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Orsides shower in the dawn sky

Get up early in the morning, go outside the city, look up and hope for the best

Photo: Ofer Gabzo

"Leonides" meter. The shower that should be seen early tomorrow morning is of meteors called Ursids

Tomorrow (22/12/00) early in the morning, those who stay awake and raise their heads to the sky may see a strong shower of meteors - so predict astronomers Peter Janiskens from NASA and Asko Litanen. The expected meteor shower is a well-known annual shower of meteors called Ursids, but it usually yields only a few individual meteors per hour. Several times in the past - 1945, 1986 and 1993 are the most recent examples - a shower stronger than usual, of about 100 meteors per hour, was observed, a phenomenon called an "eruption". It is possible, as mentioned, that something similar will happen this year as well.

Meteors are an atmospheric phenomenon that occurs when dust particles enter the Earth's atmosphere. Due to their high speed, several tens of kilometers per second, they burn up in the atmosphere and ionize it. Ionization is the removal of the electrons from their "orbits" around the atom. The ionization of the atmosphere causes it to glow (similar to a neon lamp), and we see a trail of light in the sky. The trail of light is called a meteor, or shooting star, although it has nothing to do with the stars.

The origin of most dust particles is comets - lumps of ice and rock that circle the sun in elliptical orbits. When the comets pass near the Sun, they emit large amounts of dust and ice grains, which continue to move in "swarms", in a path similar to that of the parent comet, for hundreds of years. When the Earth passes through such a dust swarm, one can witness a meteor shower. All the meteors in the swarm move together in parallel orbits, therefore, when they enter the Earth's atmosphere their paths in the sky appear as if they came from a single point. For the meter of the Ursids, this point is in the group of the small cart (Ursa Minor) - hence the name of the meter.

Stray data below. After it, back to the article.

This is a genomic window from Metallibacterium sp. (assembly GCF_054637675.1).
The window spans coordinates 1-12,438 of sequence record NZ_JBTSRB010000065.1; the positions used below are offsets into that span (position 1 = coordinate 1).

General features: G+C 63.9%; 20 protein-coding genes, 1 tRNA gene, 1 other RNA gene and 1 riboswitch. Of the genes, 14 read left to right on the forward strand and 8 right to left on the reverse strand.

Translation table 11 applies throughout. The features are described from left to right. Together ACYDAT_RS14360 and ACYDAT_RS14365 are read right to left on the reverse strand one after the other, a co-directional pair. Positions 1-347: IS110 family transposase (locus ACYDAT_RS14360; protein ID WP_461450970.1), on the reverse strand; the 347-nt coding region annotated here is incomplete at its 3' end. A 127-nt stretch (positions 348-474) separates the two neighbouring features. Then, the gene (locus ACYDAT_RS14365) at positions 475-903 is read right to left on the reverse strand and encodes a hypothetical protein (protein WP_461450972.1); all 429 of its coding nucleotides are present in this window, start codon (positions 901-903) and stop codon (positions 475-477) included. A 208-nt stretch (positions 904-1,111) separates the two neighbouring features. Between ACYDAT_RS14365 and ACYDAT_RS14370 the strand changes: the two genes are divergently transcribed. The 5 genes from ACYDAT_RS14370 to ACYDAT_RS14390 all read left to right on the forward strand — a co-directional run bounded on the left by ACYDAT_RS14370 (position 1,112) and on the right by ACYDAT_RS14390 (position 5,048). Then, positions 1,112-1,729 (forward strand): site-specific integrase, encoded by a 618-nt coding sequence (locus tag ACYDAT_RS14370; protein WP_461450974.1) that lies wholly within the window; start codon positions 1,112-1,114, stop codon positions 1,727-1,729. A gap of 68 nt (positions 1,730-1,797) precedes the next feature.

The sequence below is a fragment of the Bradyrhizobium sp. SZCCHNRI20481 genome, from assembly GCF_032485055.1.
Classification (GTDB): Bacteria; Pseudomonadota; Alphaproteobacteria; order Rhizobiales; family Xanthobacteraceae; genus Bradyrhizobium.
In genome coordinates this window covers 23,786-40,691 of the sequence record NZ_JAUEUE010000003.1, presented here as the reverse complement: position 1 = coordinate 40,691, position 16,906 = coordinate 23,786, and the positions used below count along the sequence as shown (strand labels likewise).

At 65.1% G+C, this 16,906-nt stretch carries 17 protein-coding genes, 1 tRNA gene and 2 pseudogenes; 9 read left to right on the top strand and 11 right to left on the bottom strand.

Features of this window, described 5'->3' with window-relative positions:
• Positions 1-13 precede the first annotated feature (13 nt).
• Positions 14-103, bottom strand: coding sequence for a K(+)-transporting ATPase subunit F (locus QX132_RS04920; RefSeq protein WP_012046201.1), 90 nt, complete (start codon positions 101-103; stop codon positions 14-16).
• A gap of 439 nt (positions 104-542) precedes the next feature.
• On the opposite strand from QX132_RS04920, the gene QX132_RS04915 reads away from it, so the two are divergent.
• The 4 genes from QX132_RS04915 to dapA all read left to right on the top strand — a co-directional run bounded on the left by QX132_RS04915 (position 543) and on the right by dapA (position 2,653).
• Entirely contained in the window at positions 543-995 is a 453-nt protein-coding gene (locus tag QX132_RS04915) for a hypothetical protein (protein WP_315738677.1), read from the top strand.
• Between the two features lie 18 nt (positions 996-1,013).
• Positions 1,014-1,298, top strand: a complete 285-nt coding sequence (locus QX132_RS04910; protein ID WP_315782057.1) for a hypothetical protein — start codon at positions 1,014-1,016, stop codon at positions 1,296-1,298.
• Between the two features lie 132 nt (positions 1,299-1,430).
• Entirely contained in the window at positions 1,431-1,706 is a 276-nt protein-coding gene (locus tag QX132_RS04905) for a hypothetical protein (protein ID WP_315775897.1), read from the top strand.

The Orsid swarm that the Earth will pass through tomorrow was ejected from the meteor's parent comet, Comet Tuttle, in 1405. Janiskens and Littanen calculated, using a computer simulation, the trajectory of the dust grains ejected from the comet throughout its history, and showed that they are able to successfully reproduce the dates of "eruptions" The meter of the Ursids in the past. The big test for their model will be tomorrow morning. According to their forecast, the rain is expected to reach its peak at 9:26 Israel time. At this time the sun will be in the sky and it will not be possible to see meteors, but it is possible that a few hours earlier, towards the end of the night, it will be possible to observe them. It is recommended to do the observation in a dark sky as much as possible, outside the city.
{Appeared in Haaretz newspaper, 21/12/2000}

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